(1973), set out the programmemostfully.First,cultureis one
of severalpossible abstractionsfromthe observationof human behaviour.
Prefacinga long citationfromParsons's 7he socialsystem
(1951), he wrote:
'Culture is the fabricof meaningin termsof which human beings interpret
their experienceand guide their action; social structureis the form that
action takes,the actuallyexistingnetworkof social relations.Culture and
abstractionsfromthe same phenomsocial structureare then but different
ena' (Geertz 1973: 145). And social structureshould be left to the
were to concernthemselvesonlywithculture.
sociologists.Anthropologists
Moreover,the notionof culturewas now refined,or,at least,redefined.It
was a systemof symbols,located in the mind of the actor.This conception
was also derivedfromParsons.('Parsons,followingnot onlyWeberbut a line
back at least to Vico, has elaborateda concept of culof thoughtstretching
tureas a systemof symbolsby which man conferssignificanceon his own
experience' (Geertz 1973: 250).)3 Here was a narrower,more mentalistic
understandingof 'culture' than that of the Boasians, for whom 'culture'
meantsomethingcloserto 'tradition'.
Particularprogrammestradingunder the names of 'symbolicanthropology', 'the new ethnography'and Geertz's own 'thick description'were
attemptsto operationalizethis view of culture.All were hostile,or at best
to sociologicalconsiderations.Schneider,in hisAmerican
indifferent,
kinship:

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ADAM KUPER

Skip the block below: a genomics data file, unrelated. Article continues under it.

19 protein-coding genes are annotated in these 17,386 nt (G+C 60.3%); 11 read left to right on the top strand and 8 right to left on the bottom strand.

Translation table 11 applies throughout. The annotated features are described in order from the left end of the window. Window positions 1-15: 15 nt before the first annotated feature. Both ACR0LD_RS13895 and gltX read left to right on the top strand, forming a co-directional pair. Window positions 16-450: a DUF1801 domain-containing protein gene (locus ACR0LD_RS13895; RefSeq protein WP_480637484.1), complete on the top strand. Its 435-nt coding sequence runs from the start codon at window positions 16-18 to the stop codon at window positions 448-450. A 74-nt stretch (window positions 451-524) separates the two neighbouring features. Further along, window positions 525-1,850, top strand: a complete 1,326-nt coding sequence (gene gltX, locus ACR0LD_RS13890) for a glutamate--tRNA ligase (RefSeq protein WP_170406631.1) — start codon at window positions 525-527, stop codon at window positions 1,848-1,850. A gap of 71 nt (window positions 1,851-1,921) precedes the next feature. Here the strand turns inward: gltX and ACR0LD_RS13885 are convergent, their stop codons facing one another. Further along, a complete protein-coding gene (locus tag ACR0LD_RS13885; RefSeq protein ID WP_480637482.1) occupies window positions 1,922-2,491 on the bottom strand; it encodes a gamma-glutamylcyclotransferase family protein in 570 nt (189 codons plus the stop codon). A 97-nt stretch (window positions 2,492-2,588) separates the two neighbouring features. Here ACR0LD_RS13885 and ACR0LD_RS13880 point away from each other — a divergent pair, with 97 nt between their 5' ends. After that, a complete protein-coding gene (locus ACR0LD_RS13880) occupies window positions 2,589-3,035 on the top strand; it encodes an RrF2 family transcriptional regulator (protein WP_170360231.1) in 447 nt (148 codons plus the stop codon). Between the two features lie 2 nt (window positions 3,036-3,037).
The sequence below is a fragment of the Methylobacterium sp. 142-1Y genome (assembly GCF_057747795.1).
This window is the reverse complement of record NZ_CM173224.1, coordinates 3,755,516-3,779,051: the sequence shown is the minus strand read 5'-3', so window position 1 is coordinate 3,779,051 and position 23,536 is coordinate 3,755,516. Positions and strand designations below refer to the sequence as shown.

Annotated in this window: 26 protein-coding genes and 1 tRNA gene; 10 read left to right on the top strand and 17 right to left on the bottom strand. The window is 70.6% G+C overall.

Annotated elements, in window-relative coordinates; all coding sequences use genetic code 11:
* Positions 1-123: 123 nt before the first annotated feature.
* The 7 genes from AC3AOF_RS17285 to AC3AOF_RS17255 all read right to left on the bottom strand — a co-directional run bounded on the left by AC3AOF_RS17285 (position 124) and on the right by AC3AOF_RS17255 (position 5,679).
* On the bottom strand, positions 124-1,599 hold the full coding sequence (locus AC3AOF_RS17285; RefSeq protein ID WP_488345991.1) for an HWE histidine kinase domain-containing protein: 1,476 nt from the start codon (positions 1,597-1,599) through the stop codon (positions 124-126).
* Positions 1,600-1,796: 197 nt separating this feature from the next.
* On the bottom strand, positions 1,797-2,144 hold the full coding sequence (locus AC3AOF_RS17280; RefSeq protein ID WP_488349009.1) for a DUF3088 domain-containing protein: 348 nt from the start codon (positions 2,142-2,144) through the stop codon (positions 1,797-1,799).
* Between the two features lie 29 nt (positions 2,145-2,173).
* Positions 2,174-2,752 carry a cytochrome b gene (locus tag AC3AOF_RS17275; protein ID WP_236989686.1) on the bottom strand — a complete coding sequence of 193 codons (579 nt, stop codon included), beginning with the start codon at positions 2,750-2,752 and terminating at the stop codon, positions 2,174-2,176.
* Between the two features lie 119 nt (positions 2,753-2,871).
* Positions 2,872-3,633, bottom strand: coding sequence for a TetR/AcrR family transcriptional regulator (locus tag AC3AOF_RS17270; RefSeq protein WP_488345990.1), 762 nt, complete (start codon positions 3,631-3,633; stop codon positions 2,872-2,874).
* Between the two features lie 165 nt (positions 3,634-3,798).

541

a culturalaccount(1968), refusedto consider social factors- class, divorce


rates,regionalvariation- because he posited the existenceof a universal
symbolicsystem,which,like theAmericanlanguage,could be treatedat one
level at leastwithoutdraggingin dialect,pragmaticsor sociolinguistics.
Treatedas a systemof symbols,a culturehad to be approachedin a phenomenological spirit. The messages of a 'culture' had to be grasped and
rendered,in Geertz's phrase. 'Doing ethnographyis like tryingto read (in
the sense of "constructa readingof") a manuscript... writtennot in conventionalized graphsof sound but in transientexamples of shaped behavior'
not
(Geertz 1973: 10). The productof such a readingwas an interpretation,
an explanation.The new culturalanthropologydid not aspire to compare
and explain.'Believing,withMax Weber,thatman is an animalsuspendedin
webs of significance
he himselfhas spun,I takecultureto be thesewebs, and
not an experimentalscience in searchof law,
the analysisof it to be therefore
but an interpretive
one in search of meaning.It is explicationI am after'
(Geertz 1973: 5). This was a projectin the hermeneutictradition,and, inbut Geertz
deed, Ricoeurwas much citedbytheinterpretive
anthropologists;
was also influencedby literary
theoristsof the day,notablyKennethBurke.
The post-modernist
movementin Americananthropologyis, in essence,a
radicalrepositioningof this programme.Writing
culture(Clifford& Marcus
both
1986) takesofffromGeertz.Geertzhad arguedthatthe anthropologist
reads and writesa text,he "'inscribes"social discourse;he writesit down ...
do?" - he writes'(Geertz 1973: 19). What the
"Whatdoes the ethnographer
contributorsto Writing
cultureargue - stronglyinfluencedby Geertz, and
reactingdirectlyto him - is thatthiswritingdown does not constitutean
different
in kind fromthe culturaltextit preauthoritative
interpretation,
tends to 'inscribe'. Rather,it constitutesanother cultural text,its author
equally trappedin a web of significancethathe or she has constructedbut